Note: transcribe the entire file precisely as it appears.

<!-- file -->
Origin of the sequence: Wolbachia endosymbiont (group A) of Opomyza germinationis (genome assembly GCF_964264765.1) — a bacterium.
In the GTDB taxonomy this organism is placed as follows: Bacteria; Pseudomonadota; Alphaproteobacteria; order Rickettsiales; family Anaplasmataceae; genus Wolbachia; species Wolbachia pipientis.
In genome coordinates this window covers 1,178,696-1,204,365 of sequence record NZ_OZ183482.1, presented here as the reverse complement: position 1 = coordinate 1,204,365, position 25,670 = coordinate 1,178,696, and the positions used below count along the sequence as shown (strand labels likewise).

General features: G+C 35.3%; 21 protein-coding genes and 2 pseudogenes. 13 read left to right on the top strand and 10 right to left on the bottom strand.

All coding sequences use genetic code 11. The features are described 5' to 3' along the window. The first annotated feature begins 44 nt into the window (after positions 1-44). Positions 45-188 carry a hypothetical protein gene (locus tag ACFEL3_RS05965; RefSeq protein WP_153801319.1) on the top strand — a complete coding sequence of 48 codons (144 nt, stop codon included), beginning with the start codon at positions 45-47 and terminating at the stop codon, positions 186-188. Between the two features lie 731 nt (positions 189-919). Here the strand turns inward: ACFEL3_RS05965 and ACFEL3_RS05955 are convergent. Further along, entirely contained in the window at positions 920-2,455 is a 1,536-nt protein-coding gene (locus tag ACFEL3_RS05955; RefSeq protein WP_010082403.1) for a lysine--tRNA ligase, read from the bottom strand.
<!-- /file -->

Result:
Origin of the sequence: Wolbachia endosymbiont (group A) of Opomyza germinationis (genome assembly GCF_964264765.1) — a bacterium.
In the GTDB taxonomy this organism is placed as follows: Bacteria; Pseudomonadota; Alphaproteobacteria; order Rickettsiales; family Anaplasmataceae; genus Wolbachia; species Wolbachia pipientis.
In genome coordinates this window covers 1,178,696-1,204,365 of sequence record NZ_OZ183482.1, presented here as the reverse complement: position 1 = coordinate 1,204,365, position 25,670 = coordinate 1,178,696, and the positions used below count along the sequence as shown (strand labels likewise).

General features: G+C 35.3%; 21 protein-coding genes and 2 pseudogenes. 13 read left to right on the top strand and 10 right to left on the bottom strand.

All coding sequences use genetic code 11. The features are described 5' to 3' along the window. The first annotated feature begins 44 nt into the window (after positions 1-44). Positions 45-188 carry a hypothetical protein gene (locus tag ACFEL3_RS05965; RefSeq protein WP_153801319.1) on the top strand — a complete coding sequence of 48 codons (144 nt, stop codon included), beginning with the start codon at positions 45-47 and terminating at the stop codon, positions 186-188. Between the two features lie 731 nt (positions 189-919). Here the strand turns inward: ACFEL3_RS05965 and ACFEL3_RS05955 are convergent. Further along, entirely contained in the window at positions 920-2,455 is a 1,536-nt protein-coding gene (locus tag ACFEL3_RS05955; RefSeq protein WP_010082403.1) for a lysine--tRNA ligase, read from the bottom strand.